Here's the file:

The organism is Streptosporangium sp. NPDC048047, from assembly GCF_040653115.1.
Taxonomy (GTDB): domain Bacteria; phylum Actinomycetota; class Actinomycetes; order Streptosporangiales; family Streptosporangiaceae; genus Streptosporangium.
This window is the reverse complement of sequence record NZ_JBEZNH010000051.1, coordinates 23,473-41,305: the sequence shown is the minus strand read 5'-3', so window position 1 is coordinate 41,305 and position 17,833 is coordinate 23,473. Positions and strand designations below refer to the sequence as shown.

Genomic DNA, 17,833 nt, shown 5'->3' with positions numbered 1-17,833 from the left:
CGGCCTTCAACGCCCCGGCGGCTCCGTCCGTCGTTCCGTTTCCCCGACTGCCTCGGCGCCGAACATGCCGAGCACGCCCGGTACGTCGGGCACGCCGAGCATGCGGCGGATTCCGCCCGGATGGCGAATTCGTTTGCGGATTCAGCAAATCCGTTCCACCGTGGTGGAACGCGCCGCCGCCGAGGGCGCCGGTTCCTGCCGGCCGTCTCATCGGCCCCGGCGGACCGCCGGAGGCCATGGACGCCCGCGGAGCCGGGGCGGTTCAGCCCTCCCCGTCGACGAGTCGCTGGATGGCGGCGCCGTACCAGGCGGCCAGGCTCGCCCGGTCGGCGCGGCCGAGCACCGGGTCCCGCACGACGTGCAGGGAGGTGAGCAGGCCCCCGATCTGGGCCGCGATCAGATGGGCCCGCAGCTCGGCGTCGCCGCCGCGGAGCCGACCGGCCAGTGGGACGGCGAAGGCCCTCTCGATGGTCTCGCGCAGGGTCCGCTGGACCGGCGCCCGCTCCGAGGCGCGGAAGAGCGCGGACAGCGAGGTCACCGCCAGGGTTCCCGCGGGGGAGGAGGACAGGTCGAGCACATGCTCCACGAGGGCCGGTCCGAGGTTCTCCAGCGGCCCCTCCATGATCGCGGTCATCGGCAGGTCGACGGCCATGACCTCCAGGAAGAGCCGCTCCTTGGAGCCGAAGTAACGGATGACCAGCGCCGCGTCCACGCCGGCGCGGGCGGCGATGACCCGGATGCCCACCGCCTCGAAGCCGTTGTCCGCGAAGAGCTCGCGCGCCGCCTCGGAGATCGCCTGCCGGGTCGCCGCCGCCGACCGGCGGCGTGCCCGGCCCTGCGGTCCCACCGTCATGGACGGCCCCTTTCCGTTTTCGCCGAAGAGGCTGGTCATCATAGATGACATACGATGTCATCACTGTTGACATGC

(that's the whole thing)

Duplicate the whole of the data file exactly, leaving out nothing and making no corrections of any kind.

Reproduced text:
The organism is Streptosporangium sp. NPDC048047, from assembly GCF_040653115.1.
Taxonomy (GTDB): domain Bacteria; phylum Actinomycetota; class Actinomycetes; order Streptosporangiales; family Streptosporangiaceae; genus Streptosporangium.
This window is the reverse complement of sequence record NZ_JBEZNH010000051.1, coordinates 23,473-41,305: the sequence shown is the minus strand read 5'-3', so window position 1 is coordinate 41,305 and position 17,833 is coordinate 23,473. Positions and strand designations below refer to the sequence as shown.

Genomic DNA, 17,833 nt, shown 5'->3' with positions numbered 1-17,833 from the left:
CGGCCTTCAACGCCCCGGCGGCTCCGTCCGTCGTTCCGTTTCCCCGACTGCCTCGGCGCCGAACATGCCGAGCACGCCCGGTACGTCGGGCACGCCGAGCATGCGGCGGATTCCGCCCGGATGGCGAATTCGTTTGCGGATTCAGCAAATCCGTTCCACCGTGGTGGAACGCGCCGCCGCCGAGGGCGCCGGTTCCTGCCGGCCGTCTCATCGGCCCCGGCGGACCGCCGGAGGCCATGGACGCCCGCGGAGCCGGGGCGGTTCAGCCCTCCCCGTCGACGAGTCGCTGGATGGCGGCGCCGTACCAGGCGGCCAGGCTCGCCCGGTCGGCGCGGCCGAGCACCGGGTCCCGCACGACGTGCAGGGAGGTGAGCAGGCCCCCGATCTGGGCCGCGATCAGATGGGCCCGCAGCTCGGCGTCGCCGCCGCGGAGCCGACCGGCCAGTGGGACGGCGAAGGCCCTCTCGATGGTCTCGCGCAGGGTCCGCTGGACCGGCGCCCGCTCCGAGGCGCGGAAGAGCGCGGACAGCGAGGTCACCGCCAGGGTTCCCGCGGGGGAGGAGGACAGGTCGAGCACATGCTCCACGAGGGCCGGTCCGAGGTTCTCCAGCGGCCCCTCCATGATCGCGGTCATCGGCAGGTCGACGGCCATGACCTCCAGGAAGAGCCGCTCCTTGGAGCCGAAGTAACGGATGACCAGCGCCGCGTCCACGCCGGCGCGGGCGGCGATGACCCGGATGCCCACCGCCTCGAAGCCGTTGTCCGCGAAGAGCTCGCGCGCCGCCTCGGAGATCGCCTGCCGGGTCGCCGCCGCCGACCGGCGGCGTGCCCGGCCCTGCGGTCCCACCGTCATGGACGGCCCCTTTCCGTTTTCGCCGAAGAGGCTGGTCATCATAGATGACATACGATGTCATCACTGTTGACATGC